DirectX 12 Multiadapter will allow PCs to use multiple graphics cards

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Rumours that DirectX 12 will allow PC owners to tap into multiple GPUs simultaneously have been confirmed.

Rumours of such a possibility emerged in February, and now Microsoft has confirmed that the API's Multiadapter feature will use the power found across several graphics cards and even integrated GPUs simultaneously.

Most PC's will have an integrated graphics processor. These are normally deactivated when a user installs their own dedicated graphics card. But now games built to use DirectX 12 could get a performance boost by adding tapping into this dormant power.

It also opens the door to using Nvidia and AMD cards at the same time, which has until now been an impossibility.

The tech could prove in the long term to be a replacement for Nvidia's SLI and AMD's Crossfire which currently allows users to use multiple cards from the same family in unison. Multiadapter (in some configurations, at least) betters on that tech by addressing GPUs individually, assigning each with discrete tasks. Both SLI and Crossfire require the pooling of resources across all cards.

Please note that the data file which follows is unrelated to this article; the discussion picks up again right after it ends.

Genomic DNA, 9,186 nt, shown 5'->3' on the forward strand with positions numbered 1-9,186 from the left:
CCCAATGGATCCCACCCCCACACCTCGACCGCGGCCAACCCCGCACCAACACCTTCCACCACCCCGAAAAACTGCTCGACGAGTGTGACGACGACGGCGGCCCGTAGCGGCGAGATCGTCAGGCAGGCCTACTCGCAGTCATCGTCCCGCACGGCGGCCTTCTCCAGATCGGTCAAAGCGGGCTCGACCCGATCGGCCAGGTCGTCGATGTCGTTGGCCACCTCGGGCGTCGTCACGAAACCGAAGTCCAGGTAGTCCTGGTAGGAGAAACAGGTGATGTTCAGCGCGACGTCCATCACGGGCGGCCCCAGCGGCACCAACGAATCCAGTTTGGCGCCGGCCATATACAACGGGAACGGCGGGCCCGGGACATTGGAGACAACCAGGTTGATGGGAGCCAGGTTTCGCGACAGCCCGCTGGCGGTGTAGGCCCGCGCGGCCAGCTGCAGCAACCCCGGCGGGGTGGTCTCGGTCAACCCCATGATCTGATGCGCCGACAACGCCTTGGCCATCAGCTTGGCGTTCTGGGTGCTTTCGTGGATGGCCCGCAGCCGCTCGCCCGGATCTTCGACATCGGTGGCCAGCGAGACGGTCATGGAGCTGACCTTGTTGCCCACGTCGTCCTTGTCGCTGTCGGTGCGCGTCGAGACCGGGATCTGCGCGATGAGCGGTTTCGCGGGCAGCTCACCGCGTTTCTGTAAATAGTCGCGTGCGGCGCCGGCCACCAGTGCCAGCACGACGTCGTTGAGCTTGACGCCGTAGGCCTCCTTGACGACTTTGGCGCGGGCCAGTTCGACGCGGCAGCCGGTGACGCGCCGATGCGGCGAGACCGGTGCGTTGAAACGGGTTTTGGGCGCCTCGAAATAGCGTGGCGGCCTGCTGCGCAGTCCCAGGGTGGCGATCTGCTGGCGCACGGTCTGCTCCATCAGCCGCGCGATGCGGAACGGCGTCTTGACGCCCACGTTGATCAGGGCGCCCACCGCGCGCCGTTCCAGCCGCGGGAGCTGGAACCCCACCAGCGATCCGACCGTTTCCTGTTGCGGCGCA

We recognised that most mixed GPU systems in the world were not making the most out of the hardware they had,” Microsoft program manager Andrew Yeung said. So in our quest to maximize performance, we set out to enable separable and contiguous workloads to be executed in parallel on separate GPUs. One such example of separable workloads is postprocessing.

Virtually every game out there makes use of postprocessing to make your favourite games visually impressive; but that postprocessing work doesn't come free. By offloading some of the postprocessing work to a second GPU, the first GPU is freed up to start on the next frame before it would have otherwise been able to improving your overall framerate.

The fine grained-control over ALL of the hardware in the system offered by DirectX 12 gives game developers the power to use techniques that were simply not possible in DirectX 11. Our Multiadapter demos only scratch the surface of what creative game developers can do now that they have the ability to directly use ALL of the graphics hardware in the system, even if such hardware has different capabilities and is from different manufacturers.”

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